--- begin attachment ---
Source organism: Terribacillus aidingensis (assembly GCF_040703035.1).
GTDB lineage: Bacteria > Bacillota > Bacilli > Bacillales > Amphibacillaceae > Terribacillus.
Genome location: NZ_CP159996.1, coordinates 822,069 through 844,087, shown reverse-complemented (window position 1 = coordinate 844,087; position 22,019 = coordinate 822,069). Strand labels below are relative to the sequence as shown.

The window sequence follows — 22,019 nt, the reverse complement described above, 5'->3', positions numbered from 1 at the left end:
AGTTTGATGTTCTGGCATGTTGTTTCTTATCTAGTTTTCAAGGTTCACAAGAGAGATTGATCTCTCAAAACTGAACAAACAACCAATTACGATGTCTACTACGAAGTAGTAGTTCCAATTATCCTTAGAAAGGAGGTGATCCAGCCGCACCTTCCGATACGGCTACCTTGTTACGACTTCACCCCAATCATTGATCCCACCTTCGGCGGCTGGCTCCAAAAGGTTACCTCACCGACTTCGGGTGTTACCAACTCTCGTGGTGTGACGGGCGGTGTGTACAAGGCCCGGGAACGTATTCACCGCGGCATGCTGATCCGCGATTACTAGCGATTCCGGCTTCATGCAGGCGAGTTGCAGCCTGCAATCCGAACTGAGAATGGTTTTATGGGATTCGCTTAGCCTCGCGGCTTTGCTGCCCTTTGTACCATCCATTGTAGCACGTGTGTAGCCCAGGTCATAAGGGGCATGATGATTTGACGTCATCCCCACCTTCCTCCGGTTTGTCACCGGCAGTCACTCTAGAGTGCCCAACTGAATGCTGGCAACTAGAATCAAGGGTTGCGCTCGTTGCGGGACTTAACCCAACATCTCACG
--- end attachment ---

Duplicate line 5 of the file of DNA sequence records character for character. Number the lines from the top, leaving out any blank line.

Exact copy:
AGTTTGATGTTCTGGCATGTTGTTTCTTATCTAGTTTTCAAGGTTCACAAGAGAGATTGATCTCTCAAAACTGAACAAACAACCAATTACGATGTCTACTACGAAGTAGTAGTTCCAATTATCCTTAGAAAGGAGGTGATCCAGCCGCACCTTCCGATACGGCTACCTTGTTACGACTTCACCCCAATCATTGATCCCACCTTCGGCGGCTGGCTCCAAAAGGTTACCTCACCGACTTCGGGTGTTACCAACTCTCGTGGTGTGACGGGCGGTGTGTACAAGGCCCGGGAACGTATTCACCGCGGCATGCTGATCCGCGATTACTAGCGATTCCGGCTTCATGCAGGCGAGTTGCAGCCTGCAATCCGAACTGAGAATGGTTTTATGGGATTCGCTTAGCCTCGCGGCTTTGCTGCCCTTTGTACCATCCATTGTAGCACGTGTGTAGCCCAGGTCATAAGGGGCATGATGATTTGACGTCATCCCCACCTTCCTCCGGTTTGTCACCGGCAGTCACTCTAGAGTGCCCAACTGAATGCTGGCAACTAGAATCAAGGGTTGCGCTCGTTGCGGGACTTAACCCAACATCTCACG